Human impact on climate change up for debate — Pruitt

By Kevin Bogardus | 01/18/2017 01:10 PM EST

President-elect Donald Trump’s pick to lead U.S. EPA, Scott Pruitt, told lawmakers today that he won’t try to dismantle the agency that he says has a “very valuable role.” And while the Oklahoma Republican attorney general professed a belief in climate change, he said the question of whether humans are spurring warming is “subject to continuing debate.”

Oklahoma Attorney General Scott Pruitt (R) appeared on Capitol Hill today for his confirmation hearing for U.S. EPA administrator.

Oklahoma Attorney General Scott Pruitt (R) appeared on Capitol Hill today for his confirmation hearing for U.S. EPA administrator. Photo courtesy of C-SPAN.

Scott Pruitt, President-elect Donald Trump’s choice to lead U.S. EPA, faced a barrage of questions from Democrats at his confirmation hearing today before the Senate Environment and Public Works Committee.

The Oklahoma Republican attorney general is an aggressive critic of EPA, often leading litigation against the agency over its regulations, notably the Clean Power Plan and the Waters of the U.S. rule. As his state’s top lawyer, he has been considered close to Oklahoma’s oil and gas industry, from which he has received contributions for campaigns and political committees tied to him.

Democrats sought to exploit Pruitt’s ties to fossil fuel interests, hammering him for what they say will be conflicts of interest if he becomes EPA administrator.


Sen. Sheldon Whitehouse (D-R.I.) noted that Pruitt served as an officer for the Rule of Law Defense Fund, a nonprofit group that has challenged EPA and doesn’t have to disclose its donors.

"It is a complete black hole that at least a million dollars goes," Whitehouse said.

Whitehouse’s staff held up a chart showing a nexus between Pruitt and the energy industry, showing lines representing political contributions going to his campaigns, super PACs and other outside groups, such as the Republican Attorneys General Association (RAGA).

Pressed by Whitehouse, Pruitt said, "I have not asked them [energy companies] for money on behalf of RAGA."

The hearing is being held in a packed room with a line for spectators snaking outside down the hall and around the corner.

Early into the hearing, there were cries of protesters in the hall. Each time the door opened, the noise would creep in, with one protester yelling, "Pruitt takes money from oil companies!"

Several protesters did make it into the hearing room. Police removed a few who disrupted the proceedings.

Committee Democrats were often angry or dismissive of Pruitt in their rapid-fire questioning. In turn, Republicans often gave up some speaking time to Pruitt so he could clarify his answers to prior queries from Democrats.

Several Democrats focused their attention on Pruitt’s office sending a letter to EPA critical of its methane rule in 2011. That letter was copied almost word for word from text sent by lawyers for Devon Energy Corp.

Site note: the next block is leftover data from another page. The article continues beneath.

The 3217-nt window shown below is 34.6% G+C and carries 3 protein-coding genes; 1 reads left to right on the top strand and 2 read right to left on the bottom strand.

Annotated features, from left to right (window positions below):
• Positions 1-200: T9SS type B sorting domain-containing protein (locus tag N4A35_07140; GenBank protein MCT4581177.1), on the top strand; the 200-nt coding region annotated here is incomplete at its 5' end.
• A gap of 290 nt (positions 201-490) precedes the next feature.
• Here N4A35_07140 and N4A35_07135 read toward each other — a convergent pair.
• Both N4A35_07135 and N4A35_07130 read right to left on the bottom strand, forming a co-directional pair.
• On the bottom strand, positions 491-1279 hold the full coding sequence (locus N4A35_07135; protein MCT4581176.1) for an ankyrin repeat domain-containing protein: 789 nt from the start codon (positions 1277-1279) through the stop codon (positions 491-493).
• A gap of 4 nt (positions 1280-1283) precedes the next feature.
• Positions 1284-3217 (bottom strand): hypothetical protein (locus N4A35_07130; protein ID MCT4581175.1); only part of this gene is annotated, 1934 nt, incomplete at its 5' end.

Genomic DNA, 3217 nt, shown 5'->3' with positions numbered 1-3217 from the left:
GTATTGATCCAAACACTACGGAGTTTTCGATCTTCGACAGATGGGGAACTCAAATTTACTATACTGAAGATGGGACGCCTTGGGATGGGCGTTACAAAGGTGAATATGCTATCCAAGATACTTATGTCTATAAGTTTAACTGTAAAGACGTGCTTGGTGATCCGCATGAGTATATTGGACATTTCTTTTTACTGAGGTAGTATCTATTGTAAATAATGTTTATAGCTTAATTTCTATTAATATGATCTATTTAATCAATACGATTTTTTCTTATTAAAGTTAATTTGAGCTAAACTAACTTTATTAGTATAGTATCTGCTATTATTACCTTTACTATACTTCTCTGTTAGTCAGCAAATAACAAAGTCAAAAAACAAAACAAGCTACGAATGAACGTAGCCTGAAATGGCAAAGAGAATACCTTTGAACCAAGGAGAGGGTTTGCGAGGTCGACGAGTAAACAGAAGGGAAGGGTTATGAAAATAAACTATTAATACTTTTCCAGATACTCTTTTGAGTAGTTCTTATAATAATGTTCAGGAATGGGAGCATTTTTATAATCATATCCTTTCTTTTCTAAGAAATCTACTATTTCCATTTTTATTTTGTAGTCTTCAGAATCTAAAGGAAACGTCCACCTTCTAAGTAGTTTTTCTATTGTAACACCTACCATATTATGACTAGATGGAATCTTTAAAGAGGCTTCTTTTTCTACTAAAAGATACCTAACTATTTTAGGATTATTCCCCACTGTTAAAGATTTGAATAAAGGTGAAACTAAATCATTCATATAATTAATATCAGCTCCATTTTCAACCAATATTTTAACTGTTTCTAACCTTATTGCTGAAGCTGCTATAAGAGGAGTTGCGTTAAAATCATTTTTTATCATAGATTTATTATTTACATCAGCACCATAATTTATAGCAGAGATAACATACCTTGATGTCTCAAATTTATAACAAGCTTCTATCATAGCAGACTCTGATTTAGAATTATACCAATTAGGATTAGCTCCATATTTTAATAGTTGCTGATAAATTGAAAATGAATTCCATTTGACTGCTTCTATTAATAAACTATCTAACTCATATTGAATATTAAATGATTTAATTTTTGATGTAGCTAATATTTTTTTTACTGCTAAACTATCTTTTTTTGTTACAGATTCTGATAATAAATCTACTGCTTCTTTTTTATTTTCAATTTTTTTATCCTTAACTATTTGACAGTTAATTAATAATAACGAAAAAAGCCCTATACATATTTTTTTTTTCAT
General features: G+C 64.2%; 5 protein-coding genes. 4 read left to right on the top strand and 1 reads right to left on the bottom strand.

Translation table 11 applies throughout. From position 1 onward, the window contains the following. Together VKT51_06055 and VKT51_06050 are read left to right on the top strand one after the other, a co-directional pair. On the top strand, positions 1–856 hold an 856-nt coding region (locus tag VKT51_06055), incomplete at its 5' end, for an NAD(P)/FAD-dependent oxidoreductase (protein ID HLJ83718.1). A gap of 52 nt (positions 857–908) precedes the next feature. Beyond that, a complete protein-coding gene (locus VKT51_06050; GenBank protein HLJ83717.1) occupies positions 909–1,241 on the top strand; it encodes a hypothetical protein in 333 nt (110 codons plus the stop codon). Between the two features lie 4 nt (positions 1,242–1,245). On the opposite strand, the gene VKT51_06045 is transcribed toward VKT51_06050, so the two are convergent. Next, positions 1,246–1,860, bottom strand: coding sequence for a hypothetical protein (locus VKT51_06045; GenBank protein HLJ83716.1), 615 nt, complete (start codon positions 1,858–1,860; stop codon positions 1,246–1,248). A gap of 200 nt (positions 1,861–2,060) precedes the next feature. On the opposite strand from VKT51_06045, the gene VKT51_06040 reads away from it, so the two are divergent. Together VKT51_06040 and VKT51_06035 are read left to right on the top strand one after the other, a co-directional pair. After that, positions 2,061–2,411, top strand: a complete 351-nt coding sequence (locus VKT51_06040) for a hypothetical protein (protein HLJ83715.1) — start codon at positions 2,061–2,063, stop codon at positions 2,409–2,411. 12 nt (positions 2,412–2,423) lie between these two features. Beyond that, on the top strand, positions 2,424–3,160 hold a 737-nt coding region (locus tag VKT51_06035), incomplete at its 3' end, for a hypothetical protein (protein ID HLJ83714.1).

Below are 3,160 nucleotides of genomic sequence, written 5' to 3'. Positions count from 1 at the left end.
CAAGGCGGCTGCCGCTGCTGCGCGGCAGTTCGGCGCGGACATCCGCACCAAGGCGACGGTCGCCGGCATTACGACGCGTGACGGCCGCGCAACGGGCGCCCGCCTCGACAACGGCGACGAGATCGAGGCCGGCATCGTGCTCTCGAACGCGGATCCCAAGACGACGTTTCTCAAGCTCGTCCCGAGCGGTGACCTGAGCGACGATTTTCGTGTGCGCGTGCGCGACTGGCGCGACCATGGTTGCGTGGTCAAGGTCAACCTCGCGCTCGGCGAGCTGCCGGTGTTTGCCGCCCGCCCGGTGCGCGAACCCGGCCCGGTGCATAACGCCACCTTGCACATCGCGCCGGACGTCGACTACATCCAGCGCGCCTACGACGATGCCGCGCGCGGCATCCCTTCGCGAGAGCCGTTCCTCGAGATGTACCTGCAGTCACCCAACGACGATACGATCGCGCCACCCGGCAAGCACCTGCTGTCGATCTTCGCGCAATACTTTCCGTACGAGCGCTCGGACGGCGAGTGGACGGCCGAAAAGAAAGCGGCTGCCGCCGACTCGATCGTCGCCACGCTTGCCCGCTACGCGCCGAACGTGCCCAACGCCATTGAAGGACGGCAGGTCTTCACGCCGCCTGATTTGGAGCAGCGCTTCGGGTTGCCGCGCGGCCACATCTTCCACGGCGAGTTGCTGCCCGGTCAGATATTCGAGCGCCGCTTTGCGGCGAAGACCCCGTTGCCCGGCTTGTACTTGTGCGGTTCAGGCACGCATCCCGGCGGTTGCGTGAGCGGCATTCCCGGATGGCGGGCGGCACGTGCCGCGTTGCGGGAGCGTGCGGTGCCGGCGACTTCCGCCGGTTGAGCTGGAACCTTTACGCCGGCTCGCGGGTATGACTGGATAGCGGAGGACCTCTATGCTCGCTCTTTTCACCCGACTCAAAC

"You sent it without questions," Sen. Jeff Merkley (D-Ore.) told Pruitt.

Pruitt sought to defend the letter, arguing he was representing his state’s interests before a federal agency.

"It was sent not on behalf of one company," Pruitt said. "It was sent on behalf of industry."

Sen. Ed Markey (D-Mass.) also repeatedly asked Pruitt whether he would recuse himself from his state’s still-pending lawsuits against EPA. The Oklahoma attorney general dodged that question, much to Markey’s frustration.

"EPA is for all the people of the United States, not just the fossil fuel industry of Oklahoma," Markey said.

Committee Chairman John Barrasso (R-Wyo.) jumped in and asked Pruitt, "Would you fully follow the advice of the EPA ethics counsel?"

"Yes, I will, chairman," Pruitt said.

Views on climate change

Pruitt also addressed the issue of climate change at the hearing, telling Markey in response to one of his questions, "I do not believe climate change is a hoax."

That runs counter to a well-known 2012 tweet from Trump where he said climate change was created by the Chinese to hurt U.S. manufacturing.

Environmental activists
Environmental activists protested inside and outside of Scott Pruitt’s nomination hearing to lead EPA in Donald Trump’s administration. | Photos by Geof Koss.

Pruitt’s position on climate change was more nuanced earlier in the hearing. In his opening statement, the Oklahoma attorney general said the degree in which human activity is causing climate change is "subject to continuing debate and dialogue, as well as it should be."

Pruitt also said in his opening statement that he thought he could balance the needs of the environment and the economy. He described a "false paradigm" that one cannot be pro-energy and pro-environment.

"I thoroughly reject that narrative," Pruitt said.

He also sought to emphasize he would follow the law at EPA. "The law is static, not transient," he said.

Pruitt also touted his belief in states’ rights, saying EPA would need them as partners to protect the environment.

Also in response to Democrats’ concerns that Trump would attempt to do away with EPA, Pruitt said the agency has a "very important role" and a "very valuable role."

Republicans praised Pruitt often. In particular, Barrasso said he would submit several of letters of support for Pruitt into the record between senators’ questions.

Introducing him to the committee, Sen. James Lankford (R-Okla.) said Pruitt was his friend, "a statesman" and "a dedicated public servant."

"He has proven himself to be an expert in balancing economic growth and environmental stewardship," said Sen. Jim Inhofe (R-Okla.), a former EPW chairman, who also helped introduce Pruitt to the panel. Inhofe said Pruitt is considered a hero of "scenic river" supporters for reaching an agreement to clean up pollution from poultry operations along the Illinois River.